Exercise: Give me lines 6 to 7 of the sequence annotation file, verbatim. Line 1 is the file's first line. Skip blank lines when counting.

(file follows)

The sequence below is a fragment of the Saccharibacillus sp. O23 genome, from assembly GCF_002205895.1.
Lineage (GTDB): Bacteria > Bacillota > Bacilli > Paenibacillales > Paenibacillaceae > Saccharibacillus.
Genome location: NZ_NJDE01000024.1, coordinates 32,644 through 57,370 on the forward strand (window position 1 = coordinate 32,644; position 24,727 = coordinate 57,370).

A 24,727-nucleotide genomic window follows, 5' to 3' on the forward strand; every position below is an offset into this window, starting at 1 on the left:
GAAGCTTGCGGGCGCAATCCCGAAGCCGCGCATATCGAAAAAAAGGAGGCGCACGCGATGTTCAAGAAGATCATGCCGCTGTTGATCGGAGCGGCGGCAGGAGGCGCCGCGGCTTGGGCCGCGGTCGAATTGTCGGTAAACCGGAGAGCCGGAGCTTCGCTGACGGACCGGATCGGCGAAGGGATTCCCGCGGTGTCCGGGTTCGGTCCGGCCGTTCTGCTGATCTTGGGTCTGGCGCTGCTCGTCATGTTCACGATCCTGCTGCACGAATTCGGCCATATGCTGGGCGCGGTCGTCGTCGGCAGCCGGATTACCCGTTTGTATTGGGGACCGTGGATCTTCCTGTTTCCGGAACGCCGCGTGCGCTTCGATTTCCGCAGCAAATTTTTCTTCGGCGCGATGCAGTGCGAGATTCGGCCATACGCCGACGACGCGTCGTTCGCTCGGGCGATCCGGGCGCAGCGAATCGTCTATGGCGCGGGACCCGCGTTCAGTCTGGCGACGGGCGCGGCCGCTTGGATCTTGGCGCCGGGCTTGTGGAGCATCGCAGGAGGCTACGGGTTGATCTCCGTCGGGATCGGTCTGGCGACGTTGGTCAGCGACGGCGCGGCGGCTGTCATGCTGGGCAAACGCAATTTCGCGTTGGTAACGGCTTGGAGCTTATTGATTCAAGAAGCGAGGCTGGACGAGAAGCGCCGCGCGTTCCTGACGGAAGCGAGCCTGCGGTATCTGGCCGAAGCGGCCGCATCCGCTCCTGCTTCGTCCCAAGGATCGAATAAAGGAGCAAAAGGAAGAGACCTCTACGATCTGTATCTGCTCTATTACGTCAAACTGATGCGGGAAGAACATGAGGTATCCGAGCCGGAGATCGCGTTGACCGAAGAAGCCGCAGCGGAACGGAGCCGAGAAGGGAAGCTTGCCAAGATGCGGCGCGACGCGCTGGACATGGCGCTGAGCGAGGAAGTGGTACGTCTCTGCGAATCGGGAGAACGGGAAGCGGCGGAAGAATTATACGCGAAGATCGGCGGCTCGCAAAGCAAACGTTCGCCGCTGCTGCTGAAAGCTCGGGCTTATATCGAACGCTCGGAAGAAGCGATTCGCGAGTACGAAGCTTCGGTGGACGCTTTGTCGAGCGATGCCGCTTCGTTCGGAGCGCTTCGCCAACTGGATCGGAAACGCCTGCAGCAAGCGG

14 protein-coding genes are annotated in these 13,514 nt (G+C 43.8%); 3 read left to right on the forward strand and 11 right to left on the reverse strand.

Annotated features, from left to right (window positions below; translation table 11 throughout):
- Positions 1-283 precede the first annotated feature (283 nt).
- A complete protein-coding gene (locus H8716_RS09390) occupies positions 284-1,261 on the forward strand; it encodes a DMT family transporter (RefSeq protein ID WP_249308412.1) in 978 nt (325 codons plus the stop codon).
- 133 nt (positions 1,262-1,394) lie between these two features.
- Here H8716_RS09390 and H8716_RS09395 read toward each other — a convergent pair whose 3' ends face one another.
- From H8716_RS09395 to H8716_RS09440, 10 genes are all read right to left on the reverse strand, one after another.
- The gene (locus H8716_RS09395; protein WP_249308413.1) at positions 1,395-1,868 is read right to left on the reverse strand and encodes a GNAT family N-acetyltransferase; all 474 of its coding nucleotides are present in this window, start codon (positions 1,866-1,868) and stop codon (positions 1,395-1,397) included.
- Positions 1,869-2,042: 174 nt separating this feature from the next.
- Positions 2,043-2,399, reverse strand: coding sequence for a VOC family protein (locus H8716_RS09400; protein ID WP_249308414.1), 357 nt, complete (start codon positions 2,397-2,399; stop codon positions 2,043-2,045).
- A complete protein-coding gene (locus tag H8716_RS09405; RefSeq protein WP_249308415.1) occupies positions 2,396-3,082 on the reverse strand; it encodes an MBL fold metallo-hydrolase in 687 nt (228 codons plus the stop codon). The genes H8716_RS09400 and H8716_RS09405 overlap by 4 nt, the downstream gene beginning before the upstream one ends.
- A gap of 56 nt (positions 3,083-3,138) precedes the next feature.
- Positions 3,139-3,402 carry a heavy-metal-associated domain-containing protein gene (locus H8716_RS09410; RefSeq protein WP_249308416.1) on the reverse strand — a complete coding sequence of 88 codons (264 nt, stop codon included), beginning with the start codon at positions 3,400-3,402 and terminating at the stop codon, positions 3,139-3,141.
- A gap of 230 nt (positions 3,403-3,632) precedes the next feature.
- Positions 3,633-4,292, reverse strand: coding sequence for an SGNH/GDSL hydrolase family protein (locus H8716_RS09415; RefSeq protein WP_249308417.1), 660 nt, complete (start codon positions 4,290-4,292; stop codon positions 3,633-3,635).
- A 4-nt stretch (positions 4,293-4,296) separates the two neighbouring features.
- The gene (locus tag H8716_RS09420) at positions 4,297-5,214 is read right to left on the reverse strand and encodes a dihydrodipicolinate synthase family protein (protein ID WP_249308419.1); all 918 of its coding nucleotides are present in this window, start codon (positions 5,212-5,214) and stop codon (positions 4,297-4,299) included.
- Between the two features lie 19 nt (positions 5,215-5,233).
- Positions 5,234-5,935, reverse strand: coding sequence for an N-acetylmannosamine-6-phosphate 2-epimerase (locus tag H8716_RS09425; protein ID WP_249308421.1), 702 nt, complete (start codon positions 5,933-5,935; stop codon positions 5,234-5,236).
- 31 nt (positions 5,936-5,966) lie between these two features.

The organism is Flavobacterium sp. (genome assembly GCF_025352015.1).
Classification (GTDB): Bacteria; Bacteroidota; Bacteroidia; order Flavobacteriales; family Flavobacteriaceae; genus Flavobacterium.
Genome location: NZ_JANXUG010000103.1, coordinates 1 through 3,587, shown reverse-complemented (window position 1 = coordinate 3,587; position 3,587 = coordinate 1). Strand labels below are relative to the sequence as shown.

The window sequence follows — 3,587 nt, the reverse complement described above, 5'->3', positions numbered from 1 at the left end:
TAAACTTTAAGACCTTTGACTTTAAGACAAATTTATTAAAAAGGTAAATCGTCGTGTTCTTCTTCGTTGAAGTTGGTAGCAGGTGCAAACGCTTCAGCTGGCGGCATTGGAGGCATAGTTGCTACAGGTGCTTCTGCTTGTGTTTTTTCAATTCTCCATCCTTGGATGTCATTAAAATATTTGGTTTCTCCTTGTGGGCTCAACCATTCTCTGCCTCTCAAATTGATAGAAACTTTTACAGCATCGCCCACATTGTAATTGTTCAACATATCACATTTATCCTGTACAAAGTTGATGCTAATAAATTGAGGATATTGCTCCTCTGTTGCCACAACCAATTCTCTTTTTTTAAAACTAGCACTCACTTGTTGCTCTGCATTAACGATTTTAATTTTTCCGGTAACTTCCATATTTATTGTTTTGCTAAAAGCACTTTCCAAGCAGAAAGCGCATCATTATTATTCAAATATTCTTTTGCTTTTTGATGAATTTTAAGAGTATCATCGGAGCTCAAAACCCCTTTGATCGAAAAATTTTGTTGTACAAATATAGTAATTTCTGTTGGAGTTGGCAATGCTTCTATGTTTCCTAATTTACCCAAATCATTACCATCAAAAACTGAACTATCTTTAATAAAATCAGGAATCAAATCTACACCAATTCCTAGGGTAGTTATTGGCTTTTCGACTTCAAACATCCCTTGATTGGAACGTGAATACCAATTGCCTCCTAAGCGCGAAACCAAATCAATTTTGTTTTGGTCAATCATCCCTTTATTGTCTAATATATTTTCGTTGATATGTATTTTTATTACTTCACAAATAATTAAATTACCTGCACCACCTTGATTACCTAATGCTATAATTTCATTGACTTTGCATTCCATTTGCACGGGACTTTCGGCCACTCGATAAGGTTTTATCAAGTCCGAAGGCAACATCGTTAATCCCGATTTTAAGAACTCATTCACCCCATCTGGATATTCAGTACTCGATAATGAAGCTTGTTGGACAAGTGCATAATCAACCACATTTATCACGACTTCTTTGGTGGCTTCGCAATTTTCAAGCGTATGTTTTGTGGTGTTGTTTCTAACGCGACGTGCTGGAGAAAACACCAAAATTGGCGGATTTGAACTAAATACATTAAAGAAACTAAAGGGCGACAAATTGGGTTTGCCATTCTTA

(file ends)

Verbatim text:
14 protein-coding genes are annotated in these 13,514 nt (G+C 43.8%); 3 read left to right on the forward strand and 11 right to left on the reverse strand.

Annotated features, from left to right (window positions below; translation table 11 throughout):